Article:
Mementos of a lost homeland

When we asked people to share their stories and symbolic objects of migration, the responses submitted could be largely separated into two categories: those who emigrated by choice, and those who did not.

Refugees. Cyprián Majerník, Slovak National Gallery, Public DomainRefugees. Cyprián Majerník, Slovak National Gallery, Public Domain

The heartbreaking stories of asylum seeking throughout history have been showcased, as those were made refugees struggled to find new home for themselves in foreign countries. Perhaps none more so relevant in the wake of World Refugee Day are those then those have been recently disposed from their homes, and their lives, in Syria.  

People like Khalil, who left the port city of Latakia, Syria for Brussels. Khalil’s story centers on the prayers bead that she holds dear as a symbol of her homeland, and a self-drawn picture that shows the horrors of war that he and his family experience.

Khalil’s Misbaha Prayer Beads and her drawing ‘Stop the War’.
Contribution to Europeana Migration, CC BY-SA

Khalil describes the horrors of war, the use of chemical weapons and the great burden this has placed on Syria. He refers to Belgium as his ‘current home’.

Another refugee, an independent journalist and Kurdish Syrian, too vividly highlights the horrors and trauma their experience, submitting an image of their crumbled home.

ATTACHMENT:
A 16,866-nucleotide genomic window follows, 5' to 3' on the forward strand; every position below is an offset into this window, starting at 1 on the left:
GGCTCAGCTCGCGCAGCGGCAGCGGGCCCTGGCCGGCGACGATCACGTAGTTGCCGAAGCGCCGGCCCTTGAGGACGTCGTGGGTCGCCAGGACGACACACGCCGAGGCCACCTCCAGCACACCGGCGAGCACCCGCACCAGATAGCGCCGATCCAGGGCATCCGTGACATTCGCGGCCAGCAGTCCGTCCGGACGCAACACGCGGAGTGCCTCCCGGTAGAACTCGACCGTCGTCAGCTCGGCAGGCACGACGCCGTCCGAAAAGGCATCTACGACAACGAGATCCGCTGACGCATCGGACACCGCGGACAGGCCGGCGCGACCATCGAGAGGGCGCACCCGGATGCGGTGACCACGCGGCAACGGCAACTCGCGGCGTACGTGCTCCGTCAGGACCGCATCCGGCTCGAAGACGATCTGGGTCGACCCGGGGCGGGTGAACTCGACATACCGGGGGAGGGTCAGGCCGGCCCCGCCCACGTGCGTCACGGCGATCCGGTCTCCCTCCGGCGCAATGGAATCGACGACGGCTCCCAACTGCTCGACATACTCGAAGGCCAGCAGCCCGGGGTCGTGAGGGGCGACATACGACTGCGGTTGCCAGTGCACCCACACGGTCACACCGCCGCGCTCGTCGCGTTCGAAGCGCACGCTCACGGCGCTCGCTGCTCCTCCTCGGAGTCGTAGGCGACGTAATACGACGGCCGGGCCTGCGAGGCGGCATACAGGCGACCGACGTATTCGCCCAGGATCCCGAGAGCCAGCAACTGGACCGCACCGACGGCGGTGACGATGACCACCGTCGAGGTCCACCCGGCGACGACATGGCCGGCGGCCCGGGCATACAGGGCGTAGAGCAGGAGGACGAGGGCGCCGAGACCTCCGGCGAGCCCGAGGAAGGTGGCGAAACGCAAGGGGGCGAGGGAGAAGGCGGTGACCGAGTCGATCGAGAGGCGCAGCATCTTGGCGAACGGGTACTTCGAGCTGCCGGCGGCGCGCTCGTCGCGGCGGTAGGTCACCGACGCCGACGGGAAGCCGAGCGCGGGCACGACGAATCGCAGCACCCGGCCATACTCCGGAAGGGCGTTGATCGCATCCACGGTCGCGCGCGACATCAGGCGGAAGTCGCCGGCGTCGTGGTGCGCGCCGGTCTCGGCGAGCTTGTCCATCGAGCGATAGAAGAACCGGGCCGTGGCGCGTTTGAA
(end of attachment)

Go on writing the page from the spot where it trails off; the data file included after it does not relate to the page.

They write, ‘I did not see a street where my house and my family’s house where located. I found a large mountain of stones, burnt houses and a completely destroyed street. It was a difficult situation and I found my dreams and memories under the stones of my ruined house.’

House in AleppoHouse in Aleppo. ‘Escape from Hell’ contribution to European Migration, CC BY-SA

They too describe the horrors of war. Of the death and destruction, and now asylum and safety in Austria.

They write, ‘I want freedom. I want democracy. I want justice…. Austrian police came and saved our lives. Austrian police gave me care and help, so I asked to stay in Austria and I am now happy.’

At Collection days, where the public are invited to share their migration stories and objects, people speak of the catharsis they feel when they have shared their experiences. Asylum seeking transforms one notion of home and identity. Sharing and archiving our personal stories stands as an expression of identity and legacy, even in times when these are challenged or transformed.

Do you have a story to share about seeking a new home? Share your stories with Europeana Migration.


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